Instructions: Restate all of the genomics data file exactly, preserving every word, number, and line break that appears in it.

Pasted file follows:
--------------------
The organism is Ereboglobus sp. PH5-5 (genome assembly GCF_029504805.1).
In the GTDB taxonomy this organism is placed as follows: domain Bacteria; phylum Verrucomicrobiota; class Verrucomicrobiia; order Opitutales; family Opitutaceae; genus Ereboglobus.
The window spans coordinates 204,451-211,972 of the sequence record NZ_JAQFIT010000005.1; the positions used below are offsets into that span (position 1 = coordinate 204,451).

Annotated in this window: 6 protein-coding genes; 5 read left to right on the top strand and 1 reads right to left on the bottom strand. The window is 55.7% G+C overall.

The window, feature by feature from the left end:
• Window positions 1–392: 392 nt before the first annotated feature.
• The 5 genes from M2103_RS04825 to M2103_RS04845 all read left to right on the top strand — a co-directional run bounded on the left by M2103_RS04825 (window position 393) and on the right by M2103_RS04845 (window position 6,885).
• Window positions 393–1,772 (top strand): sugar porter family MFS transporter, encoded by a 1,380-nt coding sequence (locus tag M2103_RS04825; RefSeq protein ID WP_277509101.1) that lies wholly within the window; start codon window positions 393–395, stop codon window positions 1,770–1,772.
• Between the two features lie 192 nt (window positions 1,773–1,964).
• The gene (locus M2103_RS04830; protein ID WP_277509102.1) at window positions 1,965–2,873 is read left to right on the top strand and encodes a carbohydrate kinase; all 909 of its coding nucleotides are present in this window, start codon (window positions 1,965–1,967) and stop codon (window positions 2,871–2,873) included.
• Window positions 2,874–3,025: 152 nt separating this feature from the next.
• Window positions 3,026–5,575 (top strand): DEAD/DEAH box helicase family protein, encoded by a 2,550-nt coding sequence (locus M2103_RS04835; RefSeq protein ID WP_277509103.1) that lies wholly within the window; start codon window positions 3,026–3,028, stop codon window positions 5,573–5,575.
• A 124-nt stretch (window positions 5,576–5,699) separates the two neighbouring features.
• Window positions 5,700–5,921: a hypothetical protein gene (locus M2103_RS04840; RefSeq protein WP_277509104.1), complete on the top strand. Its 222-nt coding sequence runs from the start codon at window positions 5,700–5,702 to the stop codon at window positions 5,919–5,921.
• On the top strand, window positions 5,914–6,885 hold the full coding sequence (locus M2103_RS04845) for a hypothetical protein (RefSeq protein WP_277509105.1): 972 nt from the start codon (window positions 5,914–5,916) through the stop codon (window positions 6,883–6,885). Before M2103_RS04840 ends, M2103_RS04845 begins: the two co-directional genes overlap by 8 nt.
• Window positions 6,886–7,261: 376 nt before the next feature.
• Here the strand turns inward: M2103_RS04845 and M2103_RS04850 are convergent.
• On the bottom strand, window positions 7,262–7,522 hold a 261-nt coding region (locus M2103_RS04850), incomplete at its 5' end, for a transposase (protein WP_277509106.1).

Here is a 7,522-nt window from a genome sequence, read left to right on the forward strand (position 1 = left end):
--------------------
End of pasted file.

The organism is Ereboglobus sp. PH5-5 (genome assembly GCF_029504805.1).
In the GTDB taxonomy this organism is placed as follows: domain Bacteria; phylum Verrucomicrobiota; class Verrucomicrobiia; order Opitutales; family Opitutaceae; genus Ereboglobus.
The window spans coordinates 204,451-211,972 of the sequence record NZ_JAQFIT010000005.1; the positions used below are offsets into that span (position 1 = coordinate 204,451).

Annotated in this window: 6 protein-coding genes; 5 read left to right on the top strand and 1 reads right to left on the bottom strand. The window is 55.7% G+C overall.

The window, feature by feature from the left end:
• Window positions 1–392: 392 nt before the first annotated feature.
• The 5 genes from M2103_RS04825 to M2103_RS04845 all read left to right on the top strand — a co-directional run bounded on the left by M2103_RS04825 (window position 393) and on the right by M2103_RS04845 (window position 6,885).
• Window positions 393–1,772 (top strand): sugar porter family MFS transporter, encoded by a 1,380-nt coding sequence (locus tag M2103_RS04825; RefSeq protein ID WP_277509101.1) that lies wholly within the window; start codon window positions 393–395, stop codon window positions 1,770–1,772.
• Between the two features lie 192 nt (window positions 1,773–1,964).
• The gene (locus M2103_RS04830; protein ID WP_277509102.1) at window positions 1,965–2,873 is read left to right on the top strand and encodes a carbohydrate kinase; all 909 of its coding nucleotides are present in this window, start codon (window positions 1,965–1,967) and stop codon (window positions 2,871–2,873) included.
• Window positions 2,874–3,025: 152 nt separating this feature from the next.
• Window positions 3,026–5,575 (top strand): DEAD/DEAH box helicase family protein, encoded by a 2,550-nt coding sequence (locus M2103_RS04835; RefSeq protein ID WP_277509103.1) that lies wholly within the window; start codon window positions 3,026–3,028, stop codon window positions 5,573–5,575.
• A 124-nt stretch (window positions 5,576–5,699) separates the two neighbouring features.
• Window positions 5,700–5,921: a hypothetical protein gene (locus M2103_RS04840; RefSeq protein WP_277509104.1), complete on the top strand. Its 222-nt coding sequence runs from the start codon at window positions 5,700–5,702 to the stop codon at window positions 5,919–5,921.
• On the top strand, window positions 5,914–6,885 hold the full coding sequence (locus M2103_RS04845) for a hypothetical protein (RefSeq protein WP_277509105.1): 972 nt from the start codon (window positions 5,914–5,916) through the stop codon (window positions 6,883–6,885). Before M2103_RS04840 ends, M2103_RS04845 begins: the two co-directional genes overlap by 8 nt.
• Window positions 6,886–7,261: 376 nt before the next feature.
• Here the strand turns inward: M2103_RS04845 and M2103_RS04850 are convergent.
• On the bottom strand, window positions 7,262–7,522 hold a 261-nt coding region (locus M2103_RS04850), incomplete at its 5' end, for a transposase (protein WP_277509106.1).

Here is a 7,522-nt window from a genome sequence, read left to right on the forward strand (position 1 = left end):